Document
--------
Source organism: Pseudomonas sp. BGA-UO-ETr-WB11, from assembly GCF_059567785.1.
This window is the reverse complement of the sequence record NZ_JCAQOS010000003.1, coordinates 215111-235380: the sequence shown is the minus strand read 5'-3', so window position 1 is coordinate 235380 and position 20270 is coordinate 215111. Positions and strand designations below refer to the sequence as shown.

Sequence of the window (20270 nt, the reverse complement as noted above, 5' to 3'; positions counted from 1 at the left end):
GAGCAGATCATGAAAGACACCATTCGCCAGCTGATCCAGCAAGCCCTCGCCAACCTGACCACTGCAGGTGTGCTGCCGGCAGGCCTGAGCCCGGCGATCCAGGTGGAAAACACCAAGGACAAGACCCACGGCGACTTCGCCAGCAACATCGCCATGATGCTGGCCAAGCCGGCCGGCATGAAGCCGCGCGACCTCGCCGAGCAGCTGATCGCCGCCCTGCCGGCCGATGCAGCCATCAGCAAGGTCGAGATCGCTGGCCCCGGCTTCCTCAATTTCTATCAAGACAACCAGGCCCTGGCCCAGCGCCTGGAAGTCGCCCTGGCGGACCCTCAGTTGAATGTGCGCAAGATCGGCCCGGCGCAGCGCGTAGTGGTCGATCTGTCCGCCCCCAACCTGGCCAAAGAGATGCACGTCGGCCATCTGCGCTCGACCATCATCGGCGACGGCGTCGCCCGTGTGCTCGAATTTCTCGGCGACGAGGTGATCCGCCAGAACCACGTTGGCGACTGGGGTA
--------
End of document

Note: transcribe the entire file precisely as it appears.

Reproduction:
Source organism: Pseudomonas sp. BGA-UO-ETr-WB11, from assembly GCF_059567785.1.
This window is the reverse complement of the sequence record NZ_JCAQOS010000003.1, coordinates 215111-235380: the sequence shown is the minus strand read 5'-3', so window position 1 is coordinate 235380 and position 20270 is coordinate 215111. Positions and strand designations below refer to the sequence as shown.

Sequence of the window (20270 nt, the reverse complement as noted above, 5' to 3'; positions counted from 1 at the left end):
GAGCAGATCATGAAAGACACCATTCGCCAGCTGATCCAGCAAGCCCTCGCCAACCTGACCACTGCAGGTGTGCTGCCGGCAGGCCTGAGCCCGGCGATCCAGGTGGAAAACACCAAGGACAAGACCCACGGCGACTTCGCCAGCAACATCGCCATGATGCTGGCCAAGCCGGCCGGCATGAAGCCGCGCGACCTCGCCGAGCAGCTGATCGCCGCCCTGCCGGCCGATGCAGCCATCAGCAAGGTCGAGATCGCTGGCCCCGGCTTCCTCAATTTCTATCAAGACAACCAGGCCCTGGCCCAGCGCCTGGAAGTCGCCCTGGCGGACCCTCAGTTGAATGTGCGCAAGATCGGCCCGGCGCAGCGCGTAGTGGTCGATCTGTCCGCCCCCAACCTGGCCAAAGAGATGCACGTCGGCCATCTGCGCTCGACCATCATCGGCGACGGCGTCGCCCGTGTGCTCGAATTTCTCGGCGACGAGGTGATCCGCCAGAACCACGTTGGCGACTGGGGTA